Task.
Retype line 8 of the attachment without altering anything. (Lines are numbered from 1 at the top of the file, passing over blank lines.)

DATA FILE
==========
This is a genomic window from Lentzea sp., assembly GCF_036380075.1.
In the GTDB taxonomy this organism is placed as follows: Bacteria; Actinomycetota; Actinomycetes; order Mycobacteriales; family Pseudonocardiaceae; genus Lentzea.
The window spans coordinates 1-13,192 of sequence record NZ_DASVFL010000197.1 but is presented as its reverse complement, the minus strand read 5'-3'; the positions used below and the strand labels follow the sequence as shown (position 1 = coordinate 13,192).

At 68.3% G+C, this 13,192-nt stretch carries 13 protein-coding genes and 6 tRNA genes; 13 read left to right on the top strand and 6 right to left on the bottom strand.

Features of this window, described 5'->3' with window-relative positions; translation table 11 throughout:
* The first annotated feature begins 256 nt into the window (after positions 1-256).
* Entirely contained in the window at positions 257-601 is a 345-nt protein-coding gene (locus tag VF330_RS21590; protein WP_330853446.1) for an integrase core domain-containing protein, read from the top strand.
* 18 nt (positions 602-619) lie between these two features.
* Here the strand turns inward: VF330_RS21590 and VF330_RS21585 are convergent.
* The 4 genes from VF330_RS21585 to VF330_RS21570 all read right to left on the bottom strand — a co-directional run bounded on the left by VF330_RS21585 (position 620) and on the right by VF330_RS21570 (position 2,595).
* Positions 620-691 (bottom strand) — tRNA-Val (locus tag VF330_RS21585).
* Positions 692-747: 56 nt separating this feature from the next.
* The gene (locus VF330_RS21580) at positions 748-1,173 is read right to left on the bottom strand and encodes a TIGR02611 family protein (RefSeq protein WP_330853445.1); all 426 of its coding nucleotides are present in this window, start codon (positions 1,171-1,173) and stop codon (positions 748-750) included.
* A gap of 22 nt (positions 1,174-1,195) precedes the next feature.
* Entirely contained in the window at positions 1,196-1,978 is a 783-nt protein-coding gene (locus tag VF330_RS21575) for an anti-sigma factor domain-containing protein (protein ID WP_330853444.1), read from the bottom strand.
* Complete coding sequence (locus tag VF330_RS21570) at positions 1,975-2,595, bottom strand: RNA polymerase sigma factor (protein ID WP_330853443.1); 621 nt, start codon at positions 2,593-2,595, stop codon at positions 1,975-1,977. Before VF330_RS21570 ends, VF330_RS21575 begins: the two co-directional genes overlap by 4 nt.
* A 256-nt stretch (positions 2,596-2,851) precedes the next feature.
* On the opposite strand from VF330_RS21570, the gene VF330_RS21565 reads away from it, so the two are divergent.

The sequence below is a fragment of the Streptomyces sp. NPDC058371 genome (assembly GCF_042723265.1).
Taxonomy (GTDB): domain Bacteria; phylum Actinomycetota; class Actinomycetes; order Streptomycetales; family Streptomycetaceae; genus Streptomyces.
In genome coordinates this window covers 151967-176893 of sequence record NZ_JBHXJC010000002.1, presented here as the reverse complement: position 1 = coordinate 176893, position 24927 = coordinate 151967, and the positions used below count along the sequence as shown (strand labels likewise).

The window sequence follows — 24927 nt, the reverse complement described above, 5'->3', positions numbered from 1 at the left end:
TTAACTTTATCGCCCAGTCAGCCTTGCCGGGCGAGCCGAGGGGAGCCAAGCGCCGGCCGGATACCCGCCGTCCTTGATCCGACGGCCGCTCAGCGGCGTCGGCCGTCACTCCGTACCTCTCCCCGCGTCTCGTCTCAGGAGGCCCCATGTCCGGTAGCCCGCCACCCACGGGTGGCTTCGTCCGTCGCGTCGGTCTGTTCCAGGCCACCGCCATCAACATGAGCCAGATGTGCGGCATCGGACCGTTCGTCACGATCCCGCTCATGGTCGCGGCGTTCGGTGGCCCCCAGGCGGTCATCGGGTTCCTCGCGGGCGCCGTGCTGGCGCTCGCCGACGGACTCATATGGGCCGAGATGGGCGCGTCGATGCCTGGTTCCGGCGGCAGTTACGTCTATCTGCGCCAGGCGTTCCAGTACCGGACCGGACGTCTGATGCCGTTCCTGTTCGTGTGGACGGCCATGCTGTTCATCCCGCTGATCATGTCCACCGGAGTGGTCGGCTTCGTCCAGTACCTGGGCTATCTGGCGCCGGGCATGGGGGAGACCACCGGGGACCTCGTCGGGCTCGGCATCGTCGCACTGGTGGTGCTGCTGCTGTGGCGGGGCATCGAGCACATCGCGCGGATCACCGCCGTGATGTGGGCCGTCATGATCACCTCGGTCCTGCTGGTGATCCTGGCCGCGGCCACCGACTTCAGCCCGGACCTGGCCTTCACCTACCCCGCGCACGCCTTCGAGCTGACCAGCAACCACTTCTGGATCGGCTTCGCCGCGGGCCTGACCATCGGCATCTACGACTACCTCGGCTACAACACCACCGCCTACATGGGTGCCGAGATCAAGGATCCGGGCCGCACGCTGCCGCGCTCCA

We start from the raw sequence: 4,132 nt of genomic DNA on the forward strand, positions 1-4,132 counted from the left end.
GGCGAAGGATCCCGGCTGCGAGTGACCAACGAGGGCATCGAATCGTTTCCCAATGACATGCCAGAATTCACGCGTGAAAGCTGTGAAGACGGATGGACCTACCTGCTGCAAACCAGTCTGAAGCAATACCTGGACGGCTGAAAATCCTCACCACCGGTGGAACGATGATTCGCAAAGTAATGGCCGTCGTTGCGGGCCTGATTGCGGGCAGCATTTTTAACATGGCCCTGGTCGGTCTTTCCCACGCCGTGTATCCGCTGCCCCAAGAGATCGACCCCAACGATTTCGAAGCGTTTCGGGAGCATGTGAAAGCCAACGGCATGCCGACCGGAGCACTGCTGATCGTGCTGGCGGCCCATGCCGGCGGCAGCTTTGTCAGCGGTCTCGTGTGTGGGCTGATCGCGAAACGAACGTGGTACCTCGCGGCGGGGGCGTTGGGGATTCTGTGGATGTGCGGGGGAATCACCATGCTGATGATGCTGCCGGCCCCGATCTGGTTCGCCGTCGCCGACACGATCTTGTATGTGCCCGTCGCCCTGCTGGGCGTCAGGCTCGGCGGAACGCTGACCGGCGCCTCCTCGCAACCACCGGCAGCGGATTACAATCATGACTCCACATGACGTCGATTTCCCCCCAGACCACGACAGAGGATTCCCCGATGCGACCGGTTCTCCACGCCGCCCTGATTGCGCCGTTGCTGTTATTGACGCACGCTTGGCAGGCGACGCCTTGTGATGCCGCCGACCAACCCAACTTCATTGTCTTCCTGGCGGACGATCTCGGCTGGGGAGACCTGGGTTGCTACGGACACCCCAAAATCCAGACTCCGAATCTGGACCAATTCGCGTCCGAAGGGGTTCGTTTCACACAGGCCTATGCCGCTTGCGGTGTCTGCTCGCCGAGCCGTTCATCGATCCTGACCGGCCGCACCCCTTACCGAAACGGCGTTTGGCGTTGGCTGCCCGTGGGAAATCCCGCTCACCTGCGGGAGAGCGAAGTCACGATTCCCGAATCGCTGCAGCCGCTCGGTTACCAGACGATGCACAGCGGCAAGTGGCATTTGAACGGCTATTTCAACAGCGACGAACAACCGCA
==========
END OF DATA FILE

* 18 nt (positions 602-619) lie between these two features.